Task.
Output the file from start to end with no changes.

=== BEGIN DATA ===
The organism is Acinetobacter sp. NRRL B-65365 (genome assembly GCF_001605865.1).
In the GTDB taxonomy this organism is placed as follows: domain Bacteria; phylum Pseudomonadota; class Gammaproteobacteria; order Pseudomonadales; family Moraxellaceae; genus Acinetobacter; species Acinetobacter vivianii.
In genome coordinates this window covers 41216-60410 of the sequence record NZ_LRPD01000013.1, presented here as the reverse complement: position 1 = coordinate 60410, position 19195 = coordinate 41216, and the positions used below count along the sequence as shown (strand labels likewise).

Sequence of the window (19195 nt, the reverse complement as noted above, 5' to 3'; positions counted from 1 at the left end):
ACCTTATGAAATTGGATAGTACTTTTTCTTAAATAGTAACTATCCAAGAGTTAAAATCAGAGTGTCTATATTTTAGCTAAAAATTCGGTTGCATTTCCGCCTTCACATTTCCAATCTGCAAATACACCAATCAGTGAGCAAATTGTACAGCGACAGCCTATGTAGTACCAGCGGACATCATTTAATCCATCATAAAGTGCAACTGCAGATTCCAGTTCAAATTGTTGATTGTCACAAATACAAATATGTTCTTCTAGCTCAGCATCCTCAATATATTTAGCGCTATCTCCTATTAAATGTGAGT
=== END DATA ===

The organism is Acinetobacter sp. NRRL B-65365 (genome assembly GCF_001605865.1).
In the GTDB taxonomy this organism is placed as follows: domain Bacteria; phylum Pseudomonadota; class Gammaproteobacteria; order Pseudomonadales; family Moraxellaceae; genus Acinetobacter; species Acinetobacter vivianii.
In genome coordinates this window covers 41216-60410 of the sequence record NZ_LRPD01000013.1, presented here as the reverse complement: position 1 = coordinate 60410, position 19195 = coordinate 41216, and the positions used below count along the sequence as shown (strand labels likewise).

Sequence of the window (19195 nt, the reverse complement as noted above, 5' to 3'; positions counted from 1 at the left end):
ACCTTATGAAATTGGATAGTACTTTTTCTTAAATAGTAACTATCCAAGAGTTAAAATCAGAGTGTCTATATTTTAGCTAAAAATTCGGTTGCATTTCCGCCTTCACATTTCCAATCTGCAAATACACCAATCAGTGAGCAAATTGTACAGCGACAGCCTATGTAGTACCAGCGGACATCATTTAATCCATCATAAAGTGCAACTGCAGATTCCAGTTCAAATTGTTGATTGTCACAAATACAAATATGTTCTTCTAGCTCAGCATCCTCAATATATTTAGCGCTATCTCCTATTAAATGTGAGT